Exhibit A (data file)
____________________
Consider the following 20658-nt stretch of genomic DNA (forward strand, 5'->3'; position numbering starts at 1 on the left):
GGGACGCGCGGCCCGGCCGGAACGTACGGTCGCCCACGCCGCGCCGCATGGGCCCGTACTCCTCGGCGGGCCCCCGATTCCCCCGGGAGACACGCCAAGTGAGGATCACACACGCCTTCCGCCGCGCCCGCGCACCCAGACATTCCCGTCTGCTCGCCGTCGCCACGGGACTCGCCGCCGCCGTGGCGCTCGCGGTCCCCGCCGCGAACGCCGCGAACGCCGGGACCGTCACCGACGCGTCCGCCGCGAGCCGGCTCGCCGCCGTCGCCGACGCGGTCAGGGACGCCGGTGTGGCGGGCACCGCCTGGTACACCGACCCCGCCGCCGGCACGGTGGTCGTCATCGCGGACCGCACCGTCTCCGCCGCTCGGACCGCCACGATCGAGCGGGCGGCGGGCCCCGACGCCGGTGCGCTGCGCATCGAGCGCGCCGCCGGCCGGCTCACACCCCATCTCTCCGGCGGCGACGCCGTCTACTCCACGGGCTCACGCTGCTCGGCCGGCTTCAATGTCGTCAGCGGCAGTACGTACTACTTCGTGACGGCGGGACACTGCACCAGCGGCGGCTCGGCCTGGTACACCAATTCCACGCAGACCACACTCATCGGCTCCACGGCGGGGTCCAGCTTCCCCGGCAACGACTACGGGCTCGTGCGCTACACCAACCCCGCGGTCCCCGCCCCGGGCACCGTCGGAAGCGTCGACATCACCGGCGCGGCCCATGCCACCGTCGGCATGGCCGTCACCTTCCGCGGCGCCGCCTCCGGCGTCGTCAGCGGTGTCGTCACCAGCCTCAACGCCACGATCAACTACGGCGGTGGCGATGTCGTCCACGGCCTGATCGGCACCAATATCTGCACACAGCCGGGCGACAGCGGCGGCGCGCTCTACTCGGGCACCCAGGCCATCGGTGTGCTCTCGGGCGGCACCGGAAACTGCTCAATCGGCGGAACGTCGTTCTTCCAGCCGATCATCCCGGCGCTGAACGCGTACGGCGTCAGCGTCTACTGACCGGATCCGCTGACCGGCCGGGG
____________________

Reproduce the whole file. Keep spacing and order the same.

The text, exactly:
Consider the following 20658-nt stretch of genomic DNA (forward strand, 5'->3'; position numbering starts at 1 on the left):
GGGACGCGCGGCCCGGCCGGAACGTACGGTCGCCCACGCCGCGCCGCATGGGCCCGTACTCCTCGGCGGGCCCCCGATTCCCCCGGGAGACACGCCAAGTGAGGATCACACACGCCTTCCGCCGCGCCCGCGCACCCAGACATTCCCGTCTGCTCGCCGTCGCCACGGGACTCGCCGCCGCCGTGGCGCTCGCGGTCCCCGCCGCGAACGCCGCGAACGCCGGGACCGTCACCGACGCGTCCGCCGCGAGCCGGCTCGCCGCCGTCGCCGACGCGGTCAGGGACGCCGGTGTGGCGGGCACCGCCTGGTACACCGACCCCGCCGCCGGCACGGTGGTCGTCATCGCGGACCGCACCGTCTCCGCCGCTCGGACCGCCACGATCGAGCGGGCGGCGGGCCCCGACGCCGGTGCGCTGCGCATCGAGCGCGCCGCCGGCCGGCTCACACCCCATCTCTCCGGCGGCGACGCCGTCTACTCCACGGGCTCACGCTGCTCGGCCGGCTTCAATGTCGTCAGCGGCAGTACGTACTACTTCGTGACGGCGGGACACTGCACCAGCGGCGGCTCGGCCTGGTACACCAATTCCACGCAGACCACACTCATCGGCTCCACGGCGGGGTCCAGCTTCCCCGGCAACGACTACGGGCTCGTGCGCTACACCAACCCCGCGGTCCCCGCCCCGGGCACCGTCGGAAGCGTCGACATCACCGGCGCGGCCCATGCCACCGTCGGCATGGCCGTCACCTTCCGCGGCGCCGCCTCCGGCGTCGTCAGCGGTGTCGTCACCAGCCTCAACGCCACGATCAACTACGGCGGTGGCGATGTCGTCCACGGCCTGATCGGCACCAATATCTGCACACAGCCGGGCGACAGCGGCGGCGCGCTCTACTCGGGCACCCAGGCCATCGGTGTGCTCTCGGGCGGCACCGGAAACTGCTCAATCGGCGGAACGTCGTTCTTCCAGCCGATCATCCCGGCGCTGAACGCGTACGGCGTCAGCGTCTACTGACCGGATCCGCTGACCGGCCGGGG